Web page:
Ubuntu comes with ntpdate as standard, and will run it once at boot time to set up your time according to Ubuntu's NTP server. However, a server's clock is likely to drift considerably between reboots, so it makes sense to correct the time ocassionally. The easiest way to do this is to get cron to run ntpdate every day. With your favourite editor, as root, create a file
ntpdate ntp.ubuntu.comThe file
/etc/cron.daily/ntpdatemust also be executable.
sudo chmod 755 /etc/cron.daily/ntpdate
To set up ntpd:
sudo apt-get install ntp-simple
ntp.ubuntu.comby default. This is OK, but you might want to use several servers to increase accuracy and resilience, and you may want to use time servers that are geographically closer to you. to do this for ntpdate, change the contents of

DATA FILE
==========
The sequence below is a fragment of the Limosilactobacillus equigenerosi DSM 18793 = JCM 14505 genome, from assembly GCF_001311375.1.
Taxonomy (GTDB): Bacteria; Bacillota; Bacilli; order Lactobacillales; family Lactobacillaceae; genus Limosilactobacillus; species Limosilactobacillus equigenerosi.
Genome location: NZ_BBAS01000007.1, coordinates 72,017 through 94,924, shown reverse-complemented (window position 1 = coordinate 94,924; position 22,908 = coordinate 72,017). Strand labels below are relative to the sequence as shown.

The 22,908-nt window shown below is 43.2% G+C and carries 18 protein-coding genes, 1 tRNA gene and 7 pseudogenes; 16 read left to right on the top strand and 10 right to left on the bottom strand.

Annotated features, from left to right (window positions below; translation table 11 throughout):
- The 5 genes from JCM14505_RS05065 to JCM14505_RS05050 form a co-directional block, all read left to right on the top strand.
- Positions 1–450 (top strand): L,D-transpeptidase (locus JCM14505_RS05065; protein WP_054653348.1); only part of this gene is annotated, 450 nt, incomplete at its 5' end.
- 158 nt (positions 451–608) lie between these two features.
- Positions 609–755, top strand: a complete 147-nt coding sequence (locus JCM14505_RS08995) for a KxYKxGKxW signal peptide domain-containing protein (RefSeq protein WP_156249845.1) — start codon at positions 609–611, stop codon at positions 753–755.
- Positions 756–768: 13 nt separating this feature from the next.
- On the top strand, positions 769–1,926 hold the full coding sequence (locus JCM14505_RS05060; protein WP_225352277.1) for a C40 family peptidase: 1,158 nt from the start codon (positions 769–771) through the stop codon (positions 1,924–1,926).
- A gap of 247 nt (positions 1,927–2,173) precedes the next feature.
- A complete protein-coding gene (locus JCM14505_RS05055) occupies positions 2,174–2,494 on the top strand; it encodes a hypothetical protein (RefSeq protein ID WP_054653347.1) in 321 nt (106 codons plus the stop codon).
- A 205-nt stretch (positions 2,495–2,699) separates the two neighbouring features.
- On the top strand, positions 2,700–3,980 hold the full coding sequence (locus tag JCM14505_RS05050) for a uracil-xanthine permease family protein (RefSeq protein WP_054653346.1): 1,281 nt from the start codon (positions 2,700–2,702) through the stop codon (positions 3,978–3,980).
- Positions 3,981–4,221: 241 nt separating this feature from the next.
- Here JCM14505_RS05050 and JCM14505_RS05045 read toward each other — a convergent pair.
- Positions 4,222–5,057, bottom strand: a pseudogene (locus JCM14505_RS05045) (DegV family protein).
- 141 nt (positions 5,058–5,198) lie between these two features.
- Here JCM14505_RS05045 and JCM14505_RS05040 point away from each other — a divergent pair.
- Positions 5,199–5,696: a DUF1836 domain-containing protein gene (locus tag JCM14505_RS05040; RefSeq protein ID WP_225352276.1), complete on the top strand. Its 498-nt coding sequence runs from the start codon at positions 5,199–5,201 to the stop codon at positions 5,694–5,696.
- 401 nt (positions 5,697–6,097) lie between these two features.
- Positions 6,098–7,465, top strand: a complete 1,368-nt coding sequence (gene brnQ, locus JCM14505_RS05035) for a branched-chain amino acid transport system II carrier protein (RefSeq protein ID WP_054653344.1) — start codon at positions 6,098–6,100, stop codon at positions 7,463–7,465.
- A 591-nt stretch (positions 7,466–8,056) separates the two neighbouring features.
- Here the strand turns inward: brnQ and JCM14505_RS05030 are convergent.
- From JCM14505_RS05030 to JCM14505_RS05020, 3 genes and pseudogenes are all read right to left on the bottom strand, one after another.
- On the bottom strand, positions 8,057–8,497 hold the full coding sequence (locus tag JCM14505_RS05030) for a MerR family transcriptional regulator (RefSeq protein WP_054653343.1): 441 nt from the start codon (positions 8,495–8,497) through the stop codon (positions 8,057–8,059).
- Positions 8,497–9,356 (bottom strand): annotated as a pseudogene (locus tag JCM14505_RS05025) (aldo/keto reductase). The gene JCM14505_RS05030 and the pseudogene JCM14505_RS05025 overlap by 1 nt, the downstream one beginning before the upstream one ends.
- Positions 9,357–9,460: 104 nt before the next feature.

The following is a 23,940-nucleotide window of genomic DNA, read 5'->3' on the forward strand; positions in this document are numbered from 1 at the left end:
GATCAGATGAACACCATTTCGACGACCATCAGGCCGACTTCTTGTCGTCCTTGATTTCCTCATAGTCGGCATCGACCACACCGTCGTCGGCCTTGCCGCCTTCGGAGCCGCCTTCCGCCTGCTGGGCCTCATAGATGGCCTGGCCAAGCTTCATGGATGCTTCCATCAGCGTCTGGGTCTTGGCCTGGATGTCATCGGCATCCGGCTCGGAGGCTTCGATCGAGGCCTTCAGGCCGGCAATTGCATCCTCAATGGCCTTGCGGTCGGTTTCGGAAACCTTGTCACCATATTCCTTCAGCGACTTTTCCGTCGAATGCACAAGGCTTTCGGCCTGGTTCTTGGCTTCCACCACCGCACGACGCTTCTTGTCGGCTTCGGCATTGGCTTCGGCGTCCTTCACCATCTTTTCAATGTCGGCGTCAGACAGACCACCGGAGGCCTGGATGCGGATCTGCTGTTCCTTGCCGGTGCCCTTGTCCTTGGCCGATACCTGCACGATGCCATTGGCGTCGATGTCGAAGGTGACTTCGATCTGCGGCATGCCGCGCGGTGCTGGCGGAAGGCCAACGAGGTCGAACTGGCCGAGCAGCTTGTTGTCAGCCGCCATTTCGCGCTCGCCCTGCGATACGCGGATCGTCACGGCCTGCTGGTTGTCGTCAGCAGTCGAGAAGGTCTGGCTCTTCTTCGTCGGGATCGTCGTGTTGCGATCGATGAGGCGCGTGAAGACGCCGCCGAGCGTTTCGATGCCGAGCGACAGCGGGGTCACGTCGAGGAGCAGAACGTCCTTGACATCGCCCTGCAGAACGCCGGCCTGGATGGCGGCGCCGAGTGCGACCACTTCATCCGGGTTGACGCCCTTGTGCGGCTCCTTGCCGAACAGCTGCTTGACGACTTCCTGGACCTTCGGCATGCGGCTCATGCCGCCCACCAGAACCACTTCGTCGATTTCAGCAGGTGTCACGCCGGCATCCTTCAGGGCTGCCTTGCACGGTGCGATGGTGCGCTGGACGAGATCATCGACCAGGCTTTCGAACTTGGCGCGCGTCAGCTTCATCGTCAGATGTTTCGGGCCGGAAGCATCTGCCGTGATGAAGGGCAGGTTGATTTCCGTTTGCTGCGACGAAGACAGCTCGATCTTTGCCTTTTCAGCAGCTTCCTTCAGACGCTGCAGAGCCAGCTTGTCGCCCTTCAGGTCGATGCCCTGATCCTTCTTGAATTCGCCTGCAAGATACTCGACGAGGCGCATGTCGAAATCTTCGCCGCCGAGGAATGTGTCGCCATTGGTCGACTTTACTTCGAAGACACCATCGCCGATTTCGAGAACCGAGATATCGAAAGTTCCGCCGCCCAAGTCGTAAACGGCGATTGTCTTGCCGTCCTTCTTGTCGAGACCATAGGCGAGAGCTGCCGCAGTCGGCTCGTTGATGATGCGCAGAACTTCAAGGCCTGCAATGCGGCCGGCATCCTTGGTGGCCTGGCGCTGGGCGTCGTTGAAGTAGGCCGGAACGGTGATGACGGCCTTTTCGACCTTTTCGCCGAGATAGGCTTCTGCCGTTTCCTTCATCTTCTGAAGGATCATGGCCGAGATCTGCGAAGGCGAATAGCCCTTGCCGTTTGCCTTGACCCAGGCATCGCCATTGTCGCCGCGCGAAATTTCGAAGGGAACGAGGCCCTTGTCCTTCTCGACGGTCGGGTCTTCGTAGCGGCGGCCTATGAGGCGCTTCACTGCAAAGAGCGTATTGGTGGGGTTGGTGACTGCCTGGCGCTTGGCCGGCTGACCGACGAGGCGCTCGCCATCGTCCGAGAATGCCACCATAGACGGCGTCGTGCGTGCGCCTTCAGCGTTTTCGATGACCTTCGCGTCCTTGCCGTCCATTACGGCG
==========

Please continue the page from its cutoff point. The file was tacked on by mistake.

ntpdate ntp.ubuntu.com pool.ntp.orgAnd for ntpd edit
/etc/ntp.confto include additional server lines:
server ntp.ubuntu.com server pool.ntp.orgYou may notice
pool.ntp.orgin the examples above. This is a really good idea which uses round-robin DNS to return an NTP server from a pool, spreading the load between several different servers. Even better, they have pools for different regions - for instance, if you are in New Zealand, so you could use
pool.ntp.org. Look athttp://www.pool.ntp.org/ for more details.
You can also Google for NTP servers in your region, and add these to your configuration. To test that a server works, just type
sudo ntpdate ntp.server.nameand see what happens.
ref : https://help.ubuntu.com/7.04/server/C/NTP.html